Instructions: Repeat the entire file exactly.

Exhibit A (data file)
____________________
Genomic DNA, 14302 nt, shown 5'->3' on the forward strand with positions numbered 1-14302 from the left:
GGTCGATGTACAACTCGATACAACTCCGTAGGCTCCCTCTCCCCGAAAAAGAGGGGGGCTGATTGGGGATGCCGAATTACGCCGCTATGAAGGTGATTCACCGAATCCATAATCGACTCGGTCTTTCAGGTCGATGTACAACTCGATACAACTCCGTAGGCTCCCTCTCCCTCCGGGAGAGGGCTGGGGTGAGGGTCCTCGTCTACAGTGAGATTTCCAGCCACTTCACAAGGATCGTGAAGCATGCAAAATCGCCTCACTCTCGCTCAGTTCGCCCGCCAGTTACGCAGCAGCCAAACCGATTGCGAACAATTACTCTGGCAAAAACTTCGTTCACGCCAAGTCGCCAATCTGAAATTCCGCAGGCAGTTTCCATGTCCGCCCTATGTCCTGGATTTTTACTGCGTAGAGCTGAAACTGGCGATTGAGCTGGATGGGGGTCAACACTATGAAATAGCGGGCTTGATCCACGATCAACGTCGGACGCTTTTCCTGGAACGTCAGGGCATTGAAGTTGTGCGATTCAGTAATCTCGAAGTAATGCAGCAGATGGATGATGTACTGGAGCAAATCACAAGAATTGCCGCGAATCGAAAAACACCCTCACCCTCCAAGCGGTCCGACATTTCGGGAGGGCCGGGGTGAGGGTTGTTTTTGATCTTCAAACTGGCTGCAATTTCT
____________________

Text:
Genomic DNA, 14302 nt, shown 5'->3' on the forward strand with positions numbered 1-14302 from the left:
GGTCGATGTACAACTCGATACAACTCCGTAGGCTCCCTCTCCCCGAAAAAGAGGGGGGCTGATTGGGGATGCCGAATTACGCCGCTATGAAGGTGATTCACCGAATCCATAATCGACTCGGTCTTTCAGGTCGATGTACAACTCGATACAACTCCGTAGGCTCCCTCTCCCTCCGGGAGAGGGCTGGGGTGAGGGTCCTCGTCTACAGTGAGATTTCCAGCCACTTCACAAGGATCGTGAAGCATGCAAAATCGCCTCACTCTCGCTCAGTTCGCCCGCCAGTTACGCAGCAGCCAAACCGATTGCGAACAATTACTCTGGCAAAAACTTCGTTCACGCCAAGTCGCCAATCTGAAATTCCGCAGGCAGTTTCCATGTCCGCCCTATGTCCTGGATTTTTACTGCGTAGAGCTGAAACTGGCGATTGAGCTGGATGGGGGTCAACACTATGAAATAGCGGGCTTGATCCACGATCAACGTCGGACGCTTTTCCTGGAACGTCAGGGCATTGAAGTTGTGCGATTCAGTAATCTCGAAGTAATGCAGCAGATGGATGATGTACTGGAGCAAATCACAAGAATTGCCGCGAATCGAAAAACACCCTCACCCTCCAAGCGGTCCGACATTTCGGGAGGGCCGGGGTGAGGGTTGTTTTTGATCTTCAAACTGGCTGCAATTTCT